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Getting the base and basics right for your new Paved Driveway

Gravel Base Preparation

What goes under your pavement makes a big difference

In our previous post we discussed the design considerations and planning that should be done prior to paving your driveway. One thing that needs to be considered is if the paving is a new installation or is replacing an old and worn out driveway that is no longer suited to your needs or simply has aged beyond a repairable state.

In either case, for a new installation, or after the old driveway has been removed, the next step is to prepare the base for the new driveway. Setting the right foundation in place is key to a making sure the new driveway works well and lasts a long time. Making sure that there are no hidden problems buried in the ground and preparing proper drainage are essential and not steps you want to skimp on.

First though let’s look at the case where you need to remove an existing driveway. Here are some things you will need to think about.

Removal of an existing driveway

If you have determined that an entirely new driveway is the best option, removal of the existing surface is the first step. Whether it’s old asphalt, concrete or paving stones the removal process typically starts the same way.  First it needs to be broken up into manageable sized pieces that can be fitted in a truck. Then a skid steer or bobcat is used to remove the old surface material. These versatile machines make quick work of loading the old material into a dump truck to be recycled or sent to a fill site.

It’s a good idea to find out what kind of machinery and man power your selected paving contractor is going to show up with. Be cautious of fly by night contractors that sub-contract part or all of the work to others. This can lead to many problems such as work delays, additional costs and liability issues just to name a few.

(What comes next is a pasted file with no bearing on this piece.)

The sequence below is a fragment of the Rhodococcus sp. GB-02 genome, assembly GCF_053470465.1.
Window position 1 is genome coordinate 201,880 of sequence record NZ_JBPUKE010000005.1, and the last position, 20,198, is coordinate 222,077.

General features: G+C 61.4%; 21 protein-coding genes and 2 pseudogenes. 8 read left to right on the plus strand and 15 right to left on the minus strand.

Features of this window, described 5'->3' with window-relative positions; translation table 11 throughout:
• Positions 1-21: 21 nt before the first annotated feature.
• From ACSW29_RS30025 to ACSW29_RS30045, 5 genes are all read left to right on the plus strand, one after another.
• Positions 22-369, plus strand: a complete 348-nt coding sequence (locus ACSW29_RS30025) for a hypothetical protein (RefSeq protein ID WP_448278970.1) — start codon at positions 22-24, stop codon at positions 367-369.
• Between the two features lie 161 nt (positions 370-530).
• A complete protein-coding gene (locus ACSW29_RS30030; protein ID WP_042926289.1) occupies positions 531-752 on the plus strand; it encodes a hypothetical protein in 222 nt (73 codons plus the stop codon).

Preparing the gravel base before paving– check for surprises!

Once the old material has been removed it’s time to assess the gravel base, unless of course you run into something unexpected underneath the existing driveway. Over the years we have discovered some pretty remarkable things underneath old driveways.

Some of the things we have discovered underneath existing driveways are: Tree Stumps, Waterlines, Roots, and sometimes old layers of driveways from the past. Although most of the time when removing an old driveway you will run into some kind of old gravel base that was laid underneath the original driveway, the odd time you will run into a surprise and that’s why it’s called an “estimate”. In the event you do run into a surprise your trusted contractor should explain the situation and then make recommendations to determine the most cost effective solution, to get your project back on track.

If the old driveway is removed and your gravel base is relatively intact, then you may only need to add a couple inches of road base gravel to solidify your base and bring it up to the recommended 4 inches.